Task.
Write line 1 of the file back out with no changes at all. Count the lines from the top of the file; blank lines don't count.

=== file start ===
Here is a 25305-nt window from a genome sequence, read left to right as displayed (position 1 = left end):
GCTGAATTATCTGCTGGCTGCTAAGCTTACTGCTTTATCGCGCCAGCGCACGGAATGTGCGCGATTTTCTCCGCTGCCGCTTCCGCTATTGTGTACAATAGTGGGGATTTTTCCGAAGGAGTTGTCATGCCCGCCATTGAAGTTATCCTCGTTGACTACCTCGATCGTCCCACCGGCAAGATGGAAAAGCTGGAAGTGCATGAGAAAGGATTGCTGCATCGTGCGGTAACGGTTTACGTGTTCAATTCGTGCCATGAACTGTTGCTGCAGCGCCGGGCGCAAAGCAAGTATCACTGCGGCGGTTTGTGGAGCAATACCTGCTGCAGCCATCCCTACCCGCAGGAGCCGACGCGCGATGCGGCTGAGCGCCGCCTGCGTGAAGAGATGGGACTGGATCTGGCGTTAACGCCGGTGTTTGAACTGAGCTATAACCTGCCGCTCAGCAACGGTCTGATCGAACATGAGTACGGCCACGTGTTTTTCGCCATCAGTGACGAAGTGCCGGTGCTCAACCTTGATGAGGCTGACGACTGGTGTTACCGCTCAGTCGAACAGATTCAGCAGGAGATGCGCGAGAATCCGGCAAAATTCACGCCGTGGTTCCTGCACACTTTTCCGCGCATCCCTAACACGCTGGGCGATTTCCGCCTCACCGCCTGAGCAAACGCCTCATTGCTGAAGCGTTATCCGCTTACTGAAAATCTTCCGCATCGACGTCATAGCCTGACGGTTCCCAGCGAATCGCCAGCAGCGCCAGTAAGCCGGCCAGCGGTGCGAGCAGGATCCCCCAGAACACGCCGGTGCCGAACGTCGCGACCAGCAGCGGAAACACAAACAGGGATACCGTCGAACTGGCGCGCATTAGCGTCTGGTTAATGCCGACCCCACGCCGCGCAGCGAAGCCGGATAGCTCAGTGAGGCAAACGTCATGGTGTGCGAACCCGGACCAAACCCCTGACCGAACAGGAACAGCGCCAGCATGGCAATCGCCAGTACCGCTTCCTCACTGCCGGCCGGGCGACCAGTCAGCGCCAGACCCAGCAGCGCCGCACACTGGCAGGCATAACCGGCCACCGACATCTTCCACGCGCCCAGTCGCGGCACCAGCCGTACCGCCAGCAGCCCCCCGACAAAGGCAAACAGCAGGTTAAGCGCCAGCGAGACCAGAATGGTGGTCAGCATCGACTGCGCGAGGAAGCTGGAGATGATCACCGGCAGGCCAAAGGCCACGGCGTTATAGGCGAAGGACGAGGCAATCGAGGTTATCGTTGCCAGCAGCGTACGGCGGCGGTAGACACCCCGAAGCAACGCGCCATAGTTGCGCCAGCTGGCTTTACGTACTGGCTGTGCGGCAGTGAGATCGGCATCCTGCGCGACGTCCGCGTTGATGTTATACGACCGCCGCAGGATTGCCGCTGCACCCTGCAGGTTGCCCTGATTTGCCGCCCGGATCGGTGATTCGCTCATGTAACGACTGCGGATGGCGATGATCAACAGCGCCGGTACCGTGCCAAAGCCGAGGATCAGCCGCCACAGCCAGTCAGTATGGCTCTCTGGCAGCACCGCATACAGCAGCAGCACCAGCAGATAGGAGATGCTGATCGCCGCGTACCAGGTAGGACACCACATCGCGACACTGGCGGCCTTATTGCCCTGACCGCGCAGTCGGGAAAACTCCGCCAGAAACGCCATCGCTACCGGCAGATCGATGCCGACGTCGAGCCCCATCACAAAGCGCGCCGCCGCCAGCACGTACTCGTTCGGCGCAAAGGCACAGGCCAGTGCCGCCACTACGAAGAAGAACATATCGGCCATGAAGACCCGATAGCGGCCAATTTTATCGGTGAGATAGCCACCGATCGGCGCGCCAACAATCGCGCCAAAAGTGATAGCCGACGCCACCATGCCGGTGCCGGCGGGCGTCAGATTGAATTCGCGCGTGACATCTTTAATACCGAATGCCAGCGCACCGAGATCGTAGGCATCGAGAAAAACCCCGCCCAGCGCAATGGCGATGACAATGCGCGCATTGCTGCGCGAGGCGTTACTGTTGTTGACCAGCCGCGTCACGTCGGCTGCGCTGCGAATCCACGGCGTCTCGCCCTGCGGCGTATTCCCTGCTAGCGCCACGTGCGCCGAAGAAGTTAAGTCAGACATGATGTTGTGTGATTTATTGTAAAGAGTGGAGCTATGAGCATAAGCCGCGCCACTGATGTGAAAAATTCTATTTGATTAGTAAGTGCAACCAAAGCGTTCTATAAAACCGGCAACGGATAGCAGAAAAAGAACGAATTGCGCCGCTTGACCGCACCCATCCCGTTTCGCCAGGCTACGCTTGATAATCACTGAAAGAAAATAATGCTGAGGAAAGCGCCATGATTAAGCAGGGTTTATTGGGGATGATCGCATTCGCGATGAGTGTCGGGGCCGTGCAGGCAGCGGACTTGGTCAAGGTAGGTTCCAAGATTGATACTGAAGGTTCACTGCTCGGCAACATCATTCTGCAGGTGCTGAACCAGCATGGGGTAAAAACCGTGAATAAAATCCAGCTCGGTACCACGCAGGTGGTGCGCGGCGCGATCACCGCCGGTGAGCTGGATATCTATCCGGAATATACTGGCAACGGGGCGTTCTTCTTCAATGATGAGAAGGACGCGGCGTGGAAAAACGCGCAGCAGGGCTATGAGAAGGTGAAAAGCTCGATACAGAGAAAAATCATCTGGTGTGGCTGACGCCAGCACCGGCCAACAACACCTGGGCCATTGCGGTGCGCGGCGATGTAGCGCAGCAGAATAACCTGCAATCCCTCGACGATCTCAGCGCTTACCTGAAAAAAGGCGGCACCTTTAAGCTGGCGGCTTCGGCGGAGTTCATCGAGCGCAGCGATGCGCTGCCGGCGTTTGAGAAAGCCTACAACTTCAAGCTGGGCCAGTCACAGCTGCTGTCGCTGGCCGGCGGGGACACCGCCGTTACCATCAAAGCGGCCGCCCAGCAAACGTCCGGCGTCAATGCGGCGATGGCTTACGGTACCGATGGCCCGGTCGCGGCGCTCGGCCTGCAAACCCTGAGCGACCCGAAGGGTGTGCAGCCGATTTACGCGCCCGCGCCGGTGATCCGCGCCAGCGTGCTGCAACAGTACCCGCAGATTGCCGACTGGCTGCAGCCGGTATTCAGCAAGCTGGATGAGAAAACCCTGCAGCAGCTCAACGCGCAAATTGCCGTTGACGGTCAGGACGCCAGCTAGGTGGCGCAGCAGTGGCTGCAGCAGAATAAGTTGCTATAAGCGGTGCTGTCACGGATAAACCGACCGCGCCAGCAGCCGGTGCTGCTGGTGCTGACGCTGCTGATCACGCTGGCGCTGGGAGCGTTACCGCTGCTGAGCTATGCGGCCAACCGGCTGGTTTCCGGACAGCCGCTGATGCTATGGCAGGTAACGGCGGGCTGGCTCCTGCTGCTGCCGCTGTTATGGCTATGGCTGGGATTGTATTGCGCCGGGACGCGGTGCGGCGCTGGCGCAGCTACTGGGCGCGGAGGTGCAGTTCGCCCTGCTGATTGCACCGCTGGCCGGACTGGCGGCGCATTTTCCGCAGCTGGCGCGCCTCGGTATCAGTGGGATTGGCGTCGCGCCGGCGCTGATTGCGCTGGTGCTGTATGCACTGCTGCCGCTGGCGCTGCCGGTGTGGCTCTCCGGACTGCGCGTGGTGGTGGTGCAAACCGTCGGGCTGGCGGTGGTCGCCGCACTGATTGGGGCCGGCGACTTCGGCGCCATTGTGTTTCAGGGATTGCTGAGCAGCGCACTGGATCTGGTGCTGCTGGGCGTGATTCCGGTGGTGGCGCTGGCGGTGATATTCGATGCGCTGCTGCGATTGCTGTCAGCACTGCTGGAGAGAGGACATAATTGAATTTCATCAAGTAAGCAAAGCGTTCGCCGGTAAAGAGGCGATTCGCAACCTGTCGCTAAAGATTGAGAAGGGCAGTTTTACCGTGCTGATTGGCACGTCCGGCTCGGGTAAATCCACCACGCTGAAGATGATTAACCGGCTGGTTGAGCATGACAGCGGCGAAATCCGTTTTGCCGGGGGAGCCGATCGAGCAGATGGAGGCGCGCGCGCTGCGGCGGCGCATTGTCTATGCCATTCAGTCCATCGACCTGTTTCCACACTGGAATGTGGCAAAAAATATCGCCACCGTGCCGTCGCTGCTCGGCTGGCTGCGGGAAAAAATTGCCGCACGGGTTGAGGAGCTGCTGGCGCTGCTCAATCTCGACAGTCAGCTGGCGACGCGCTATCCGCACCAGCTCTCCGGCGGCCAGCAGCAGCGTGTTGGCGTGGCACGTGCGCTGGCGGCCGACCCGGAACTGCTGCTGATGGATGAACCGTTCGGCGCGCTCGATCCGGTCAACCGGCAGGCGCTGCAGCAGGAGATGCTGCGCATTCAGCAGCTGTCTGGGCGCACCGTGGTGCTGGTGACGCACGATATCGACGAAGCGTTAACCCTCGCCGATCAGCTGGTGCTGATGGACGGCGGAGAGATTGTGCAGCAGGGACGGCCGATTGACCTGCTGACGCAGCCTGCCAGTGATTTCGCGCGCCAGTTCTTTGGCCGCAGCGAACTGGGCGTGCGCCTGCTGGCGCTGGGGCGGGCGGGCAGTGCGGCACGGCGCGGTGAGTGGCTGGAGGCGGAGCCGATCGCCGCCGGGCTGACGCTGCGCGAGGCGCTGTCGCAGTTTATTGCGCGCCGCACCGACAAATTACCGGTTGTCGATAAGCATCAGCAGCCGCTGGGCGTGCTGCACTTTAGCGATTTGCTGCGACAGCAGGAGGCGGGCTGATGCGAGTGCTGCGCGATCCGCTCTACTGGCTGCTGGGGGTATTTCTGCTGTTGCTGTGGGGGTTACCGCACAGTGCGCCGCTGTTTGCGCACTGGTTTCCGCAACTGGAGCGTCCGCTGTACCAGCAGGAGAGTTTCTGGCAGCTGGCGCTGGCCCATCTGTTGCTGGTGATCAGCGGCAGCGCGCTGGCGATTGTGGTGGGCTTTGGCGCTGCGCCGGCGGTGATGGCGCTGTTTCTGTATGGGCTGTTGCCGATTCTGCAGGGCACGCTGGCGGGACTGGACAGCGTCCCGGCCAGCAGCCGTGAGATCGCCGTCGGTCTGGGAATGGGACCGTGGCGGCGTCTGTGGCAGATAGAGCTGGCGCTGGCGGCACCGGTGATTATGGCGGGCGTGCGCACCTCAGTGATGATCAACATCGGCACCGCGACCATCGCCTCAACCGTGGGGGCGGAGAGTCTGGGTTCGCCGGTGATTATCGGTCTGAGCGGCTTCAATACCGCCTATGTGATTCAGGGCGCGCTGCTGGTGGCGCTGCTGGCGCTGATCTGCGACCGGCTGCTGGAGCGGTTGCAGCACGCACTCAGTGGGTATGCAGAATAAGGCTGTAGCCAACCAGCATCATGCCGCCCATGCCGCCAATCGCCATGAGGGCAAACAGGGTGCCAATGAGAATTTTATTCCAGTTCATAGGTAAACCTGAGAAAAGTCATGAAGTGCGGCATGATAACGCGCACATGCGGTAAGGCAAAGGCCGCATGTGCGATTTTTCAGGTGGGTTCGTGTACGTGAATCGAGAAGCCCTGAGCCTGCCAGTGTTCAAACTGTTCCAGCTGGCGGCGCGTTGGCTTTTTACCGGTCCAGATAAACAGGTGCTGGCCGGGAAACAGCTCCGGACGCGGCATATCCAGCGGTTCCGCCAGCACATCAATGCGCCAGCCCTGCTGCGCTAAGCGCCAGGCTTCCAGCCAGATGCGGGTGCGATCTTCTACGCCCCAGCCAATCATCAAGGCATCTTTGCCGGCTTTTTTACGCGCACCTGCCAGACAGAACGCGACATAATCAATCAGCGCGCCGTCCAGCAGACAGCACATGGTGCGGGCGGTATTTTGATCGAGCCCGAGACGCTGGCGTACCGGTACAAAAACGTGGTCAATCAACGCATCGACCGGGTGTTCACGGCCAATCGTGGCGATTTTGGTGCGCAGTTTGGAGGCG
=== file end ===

Here is a 25305-nt window from a genome sequence, read left to right as displayed (position 1 = left end):